Probiotic Worm Treatment May Improve Symptoms of Colitis by Restoring Gut Bacteria to Healthy State
ScienceDaily (Nov. 15, 2012) — A new study on monkeys with chronic diarrhea that were treated by microscopic parasite worm (helminth) eggs has provided insights on how this form of therapy may heal the intestine. This condition in monkeys is similar to the inflammatory bowel diseases that affects up to 1.4 million Americans.
The study, published November 15 in the Open-Access journal PLOS Pathogens, shows that helminths can restore the balance of gut bacterial communities to the monkeys with chronic diarrhea.
Inflammatory bowel diseases are driven by a misdirected immune response against gut bacteria (the microbiome) and are often associated with alterations in gut bacterial communities (known as dysbiosis).
“The idea for treating colitis with worms is not new, but how this therapy might work remains unclear,” says the study’s senior corresponding author, P’ng Loke, PhD, assistant professor of microbiology at NYU Langone Medical Center. “Our findings suggest that exposure to helminths may improve symptoms by restoring the balance to the microbial communities that are attached to the intestinal wall.”
Because inflammatory bowel diseases are more common in countries with developed economies and is rare in developing countries, researchers have hypothesized that endemic helminth infections in developing countries may offer protection against this disease. In animal models of autoimmunity these worms have suppressed inflammation, and clinical trials indicate that helminth therapy can be beneficial in inflammatory bowel diseases.
Therapeutic Helminth Infection of Macaques with Idiopathic Chronic Diarrhea Alters the Inflammatory Signature and Mucosal Microbiota of the Colon
Idiopathic chronic diarrhea (ICD) is a leading cause of morbidity amongst rhesus monkeys kept in captivity. Here, we show that exposure of affected animals to the whipworm Trichuris trichiura led to clinical improvement in fecal consistency, accompanied by weight gain, in four out of the five treated monkeys. By flow cytometry analysis of pinch biopsies collected during colonoscopies before and after treatment, we found an induction of a mucosal TH2 response following helminth treatment that was associated with a decrease in activated CD4+ Ki67+ cells. In parallel, expression profiling with oligonucleotide microarrays and real-time PCR analysis revealed reductions in TH1-type inflammatory gene expression and increased expression of genes associated with IgE signaling, mast cell activation, eosinophil recruitment, alternative activation of macrophages, and worm expulsion. By quantifying bacterial 16S rRNA in pinch biopsies using real-time PCR analysis, we found reduced bacterial attachment to the intestinal mucosa post-treatment. Finally, deep sequencing of bacterial 16S rRNA revealed changes to the composition of microbial communities attached to the intestinal mucosa following helminth treatment. Thus, the genus Streptophyta of the phylum Cyanobacteria was vastly increased in abundance in three out of five ICD monkeys relative to healthy controls, but was reduced to control levels post-treatment; by contrast, the phylum Tenericutes was expanded post-treatment. These findings suggest that helminth treatment in primates can ameliorate colitis by restoring mucosal barrier functions and reducing overall bacterial attachment, and also by altering the communities of attached bacteria. These results also define ICD in monkeys as a tractable preclinical model for ulcerative colitis in which these effects can be further investigated.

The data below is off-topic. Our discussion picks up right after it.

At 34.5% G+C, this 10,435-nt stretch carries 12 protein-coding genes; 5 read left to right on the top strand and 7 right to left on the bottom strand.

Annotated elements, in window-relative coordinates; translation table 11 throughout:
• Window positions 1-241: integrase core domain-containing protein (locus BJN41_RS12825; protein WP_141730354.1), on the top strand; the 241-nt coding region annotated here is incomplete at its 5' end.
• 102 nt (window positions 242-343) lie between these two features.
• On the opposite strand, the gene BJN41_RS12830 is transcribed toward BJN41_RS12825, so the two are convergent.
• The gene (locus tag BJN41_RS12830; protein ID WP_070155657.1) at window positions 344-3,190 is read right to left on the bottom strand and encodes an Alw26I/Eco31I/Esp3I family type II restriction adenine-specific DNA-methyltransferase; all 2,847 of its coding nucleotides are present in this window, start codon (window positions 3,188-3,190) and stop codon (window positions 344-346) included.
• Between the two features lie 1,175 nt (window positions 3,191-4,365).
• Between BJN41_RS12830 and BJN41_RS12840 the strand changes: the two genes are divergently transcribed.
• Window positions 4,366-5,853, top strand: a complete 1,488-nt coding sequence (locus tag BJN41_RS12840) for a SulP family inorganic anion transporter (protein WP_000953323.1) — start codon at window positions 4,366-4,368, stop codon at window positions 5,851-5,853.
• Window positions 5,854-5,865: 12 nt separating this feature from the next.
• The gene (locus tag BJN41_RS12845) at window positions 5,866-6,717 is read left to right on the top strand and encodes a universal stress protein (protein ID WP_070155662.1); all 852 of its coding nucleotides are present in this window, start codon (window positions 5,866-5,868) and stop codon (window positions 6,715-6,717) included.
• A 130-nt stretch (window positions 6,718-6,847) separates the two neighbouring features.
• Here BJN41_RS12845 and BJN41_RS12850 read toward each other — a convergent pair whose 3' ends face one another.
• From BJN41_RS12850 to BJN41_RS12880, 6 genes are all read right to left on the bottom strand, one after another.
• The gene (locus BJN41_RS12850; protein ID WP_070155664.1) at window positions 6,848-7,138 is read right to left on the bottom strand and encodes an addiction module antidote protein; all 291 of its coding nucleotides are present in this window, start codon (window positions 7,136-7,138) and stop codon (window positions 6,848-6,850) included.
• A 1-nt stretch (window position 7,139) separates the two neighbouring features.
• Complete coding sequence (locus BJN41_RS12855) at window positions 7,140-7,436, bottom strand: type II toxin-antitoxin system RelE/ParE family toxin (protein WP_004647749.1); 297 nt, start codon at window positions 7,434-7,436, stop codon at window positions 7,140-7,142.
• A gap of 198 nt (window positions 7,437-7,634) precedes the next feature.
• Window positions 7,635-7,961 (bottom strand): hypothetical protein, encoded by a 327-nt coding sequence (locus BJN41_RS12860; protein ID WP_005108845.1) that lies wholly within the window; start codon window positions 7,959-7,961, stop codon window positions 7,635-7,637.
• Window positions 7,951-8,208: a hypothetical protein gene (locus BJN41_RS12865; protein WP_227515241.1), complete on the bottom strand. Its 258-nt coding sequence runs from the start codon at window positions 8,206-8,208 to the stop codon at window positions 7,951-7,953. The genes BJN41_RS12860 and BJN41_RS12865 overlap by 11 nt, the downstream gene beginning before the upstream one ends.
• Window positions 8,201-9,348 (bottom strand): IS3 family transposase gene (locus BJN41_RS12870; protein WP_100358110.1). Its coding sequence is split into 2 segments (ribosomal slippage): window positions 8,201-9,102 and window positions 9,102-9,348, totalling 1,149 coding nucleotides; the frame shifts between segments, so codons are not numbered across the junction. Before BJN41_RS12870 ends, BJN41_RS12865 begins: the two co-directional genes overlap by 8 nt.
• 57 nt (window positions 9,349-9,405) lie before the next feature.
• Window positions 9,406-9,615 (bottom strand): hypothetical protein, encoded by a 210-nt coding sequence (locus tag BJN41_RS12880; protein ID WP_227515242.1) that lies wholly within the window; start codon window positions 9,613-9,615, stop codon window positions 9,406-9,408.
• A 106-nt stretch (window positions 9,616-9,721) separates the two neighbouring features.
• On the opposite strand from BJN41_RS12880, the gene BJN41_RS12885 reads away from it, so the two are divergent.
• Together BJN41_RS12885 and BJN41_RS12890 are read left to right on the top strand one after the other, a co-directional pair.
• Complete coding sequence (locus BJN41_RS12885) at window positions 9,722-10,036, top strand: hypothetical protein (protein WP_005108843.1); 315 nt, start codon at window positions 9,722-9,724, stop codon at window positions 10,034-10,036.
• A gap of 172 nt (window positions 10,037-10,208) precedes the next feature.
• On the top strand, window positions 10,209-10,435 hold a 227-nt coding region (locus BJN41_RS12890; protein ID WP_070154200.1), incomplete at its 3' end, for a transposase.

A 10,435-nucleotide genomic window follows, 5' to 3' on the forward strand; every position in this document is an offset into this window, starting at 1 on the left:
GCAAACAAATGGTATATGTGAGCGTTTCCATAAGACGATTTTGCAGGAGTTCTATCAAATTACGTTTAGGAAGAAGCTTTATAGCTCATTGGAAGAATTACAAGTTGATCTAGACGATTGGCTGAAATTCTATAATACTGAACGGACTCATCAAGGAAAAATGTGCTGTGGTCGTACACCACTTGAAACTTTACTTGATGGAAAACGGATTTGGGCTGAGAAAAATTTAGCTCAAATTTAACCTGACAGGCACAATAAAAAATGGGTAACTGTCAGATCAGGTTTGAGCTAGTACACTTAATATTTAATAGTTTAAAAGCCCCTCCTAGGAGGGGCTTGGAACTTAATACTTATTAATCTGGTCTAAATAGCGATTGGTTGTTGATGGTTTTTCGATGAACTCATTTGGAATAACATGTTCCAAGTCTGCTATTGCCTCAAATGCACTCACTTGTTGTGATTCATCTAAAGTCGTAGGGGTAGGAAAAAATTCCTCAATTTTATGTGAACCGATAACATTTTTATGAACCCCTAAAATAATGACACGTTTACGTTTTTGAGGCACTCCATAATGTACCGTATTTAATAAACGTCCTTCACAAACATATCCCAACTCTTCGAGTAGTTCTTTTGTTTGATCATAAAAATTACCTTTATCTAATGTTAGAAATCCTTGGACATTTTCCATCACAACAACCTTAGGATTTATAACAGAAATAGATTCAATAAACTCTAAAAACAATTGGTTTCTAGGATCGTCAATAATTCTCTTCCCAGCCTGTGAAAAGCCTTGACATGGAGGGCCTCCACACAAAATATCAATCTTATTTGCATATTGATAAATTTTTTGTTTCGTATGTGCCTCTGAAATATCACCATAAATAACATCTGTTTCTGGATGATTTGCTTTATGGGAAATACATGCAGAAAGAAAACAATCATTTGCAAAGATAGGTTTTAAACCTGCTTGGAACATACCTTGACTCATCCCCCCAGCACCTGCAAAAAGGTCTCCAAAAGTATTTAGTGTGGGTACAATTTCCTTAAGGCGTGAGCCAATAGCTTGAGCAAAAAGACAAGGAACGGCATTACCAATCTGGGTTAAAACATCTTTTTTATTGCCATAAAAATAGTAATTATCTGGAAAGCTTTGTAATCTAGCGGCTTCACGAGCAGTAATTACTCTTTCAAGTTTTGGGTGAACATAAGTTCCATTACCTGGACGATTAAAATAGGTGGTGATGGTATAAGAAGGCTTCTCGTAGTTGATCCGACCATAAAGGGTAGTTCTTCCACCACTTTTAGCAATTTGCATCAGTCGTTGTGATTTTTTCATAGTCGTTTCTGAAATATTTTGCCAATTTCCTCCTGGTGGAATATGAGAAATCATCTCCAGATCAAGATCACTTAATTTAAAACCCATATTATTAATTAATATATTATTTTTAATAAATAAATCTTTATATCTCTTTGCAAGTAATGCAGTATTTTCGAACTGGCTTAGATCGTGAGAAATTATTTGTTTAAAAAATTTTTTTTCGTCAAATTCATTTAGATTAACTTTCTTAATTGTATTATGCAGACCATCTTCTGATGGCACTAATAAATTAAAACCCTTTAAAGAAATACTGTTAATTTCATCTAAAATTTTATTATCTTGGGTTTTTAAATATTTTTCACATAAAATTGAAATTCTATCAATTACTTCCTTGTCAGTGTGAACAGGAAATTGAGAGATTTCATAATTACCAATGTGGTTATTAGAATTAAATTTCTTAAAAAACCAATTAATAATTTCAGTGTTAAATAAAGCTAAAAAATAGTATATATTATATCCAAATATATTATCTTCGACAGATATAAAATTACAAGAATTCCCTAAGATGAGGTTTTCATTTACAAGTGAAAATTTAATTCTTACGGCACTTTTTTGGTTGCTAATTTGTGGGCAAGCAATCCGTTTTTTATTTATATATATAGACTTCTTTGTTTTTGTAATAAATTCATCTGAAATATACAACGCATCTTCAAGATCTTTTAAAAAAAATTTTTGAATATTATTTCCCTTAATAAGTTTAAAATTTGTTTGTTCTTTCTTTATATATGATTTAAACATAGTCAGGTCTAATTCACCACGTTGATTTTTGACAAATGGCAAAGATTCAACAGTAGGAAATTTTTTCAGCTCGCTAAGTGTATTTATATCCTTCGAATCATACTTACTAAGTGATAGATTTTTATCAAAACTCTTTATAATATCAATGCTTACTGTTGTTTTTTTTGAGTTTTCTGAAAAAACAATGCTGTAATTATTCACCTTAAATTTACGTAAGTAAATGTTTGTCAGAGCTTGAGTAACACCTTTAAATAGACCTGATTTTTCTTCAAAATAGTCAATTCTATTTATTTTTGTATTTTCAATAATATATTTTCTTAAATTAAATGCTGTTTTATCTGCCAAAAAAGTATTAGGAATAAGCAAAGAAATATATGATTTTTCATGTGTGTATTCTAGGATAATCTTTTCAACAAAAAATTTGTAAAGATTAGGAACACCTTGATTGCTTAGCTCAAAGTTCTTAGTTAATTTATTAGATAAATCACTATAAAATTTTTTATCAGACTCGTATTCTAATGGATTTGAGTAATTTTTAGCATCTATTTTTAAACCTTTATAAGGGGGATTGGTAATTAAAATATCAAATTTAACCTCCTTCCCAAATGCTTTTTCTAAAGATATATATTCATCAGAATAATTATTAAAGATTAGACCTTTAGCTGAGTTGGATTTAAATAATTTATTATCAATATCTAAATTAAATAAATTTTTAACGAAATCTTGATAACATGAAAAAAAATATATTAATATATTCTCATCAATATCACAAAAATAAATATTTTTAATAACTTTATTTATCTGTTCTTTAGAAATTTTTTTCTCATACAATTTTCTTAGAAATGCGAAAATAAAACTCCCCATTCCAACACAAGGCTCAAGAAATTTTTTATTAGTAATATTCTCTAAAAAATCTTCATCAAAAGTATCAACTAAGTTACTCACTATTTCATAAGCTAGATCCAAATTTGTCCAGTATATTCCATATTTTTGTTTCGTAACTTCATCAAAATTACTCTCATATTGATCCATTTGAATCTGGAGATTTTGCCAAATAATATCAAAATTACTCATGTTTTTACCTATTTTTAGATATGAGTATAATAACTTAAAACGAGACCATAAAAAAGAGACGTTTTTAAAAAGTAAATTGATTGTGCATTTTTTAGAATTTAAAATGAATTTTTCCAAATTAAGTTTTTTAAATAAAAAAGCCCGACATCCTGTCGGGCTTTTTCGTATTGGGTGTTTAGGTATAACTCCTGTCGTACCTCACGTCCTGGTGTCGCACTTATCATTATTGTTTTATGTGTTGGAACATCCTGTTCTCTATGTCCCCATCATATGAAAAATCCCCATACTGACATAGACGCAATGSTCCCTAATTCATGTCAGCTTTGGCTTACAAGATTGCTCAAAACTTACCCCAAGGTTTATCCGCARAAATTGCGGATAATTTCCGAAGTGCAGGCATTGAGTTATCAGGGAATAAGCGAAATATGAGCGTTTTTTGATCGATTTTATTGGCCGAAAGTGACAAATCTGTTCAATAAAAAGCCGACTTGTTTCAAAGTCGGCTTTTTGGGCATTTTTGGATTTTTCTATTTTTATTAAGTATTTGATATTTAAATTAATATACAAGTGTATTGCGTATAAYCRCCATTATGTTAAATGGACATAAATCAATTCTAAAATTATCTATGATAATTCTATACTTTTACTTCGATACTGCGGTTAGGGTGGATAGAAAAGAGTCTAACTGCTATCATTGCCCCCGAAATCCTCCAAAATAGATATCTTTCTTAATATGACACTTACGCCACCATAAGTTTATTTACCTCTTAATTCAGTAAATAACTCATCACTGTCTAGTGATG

Author Summary Top
Young macaques kept in captivity at Primate Research Centers often develop chronic diarrhea, which is difficult to treat because it is poorly understood. This disease shares many features with ulcerative colitis, which is an autoimmune disease affecting the intestinal tract of humans.
Recently, parasitic worms have been used in clinical trials to treat inflammatory bowel diseases in humans with positive results, but very little is known about how worms can improve symptoms.
We performed a trial where we treated macaques suffering from chronic diarrhea with human whipworms, collecting gut biopsies before and after treatment.
We found that 4 out of the 5 treated macaques improved their symptoms and studied the changes in their gut immune responses, as they got better.
We found that after treatment with worms, the monkeys had less bacteria attached to their intestinal wall and a reduced inflammatory response to the gut bacteria.
Additionally, the composition of gut bacteria was altered in the sick macaques and was restored close to normal after treatment with whipworms.
These results provide a potential mechanism by which parasitic worms may improve the symptoms of intestinal inflammation, by reducing the immune response against intestinal bacteria.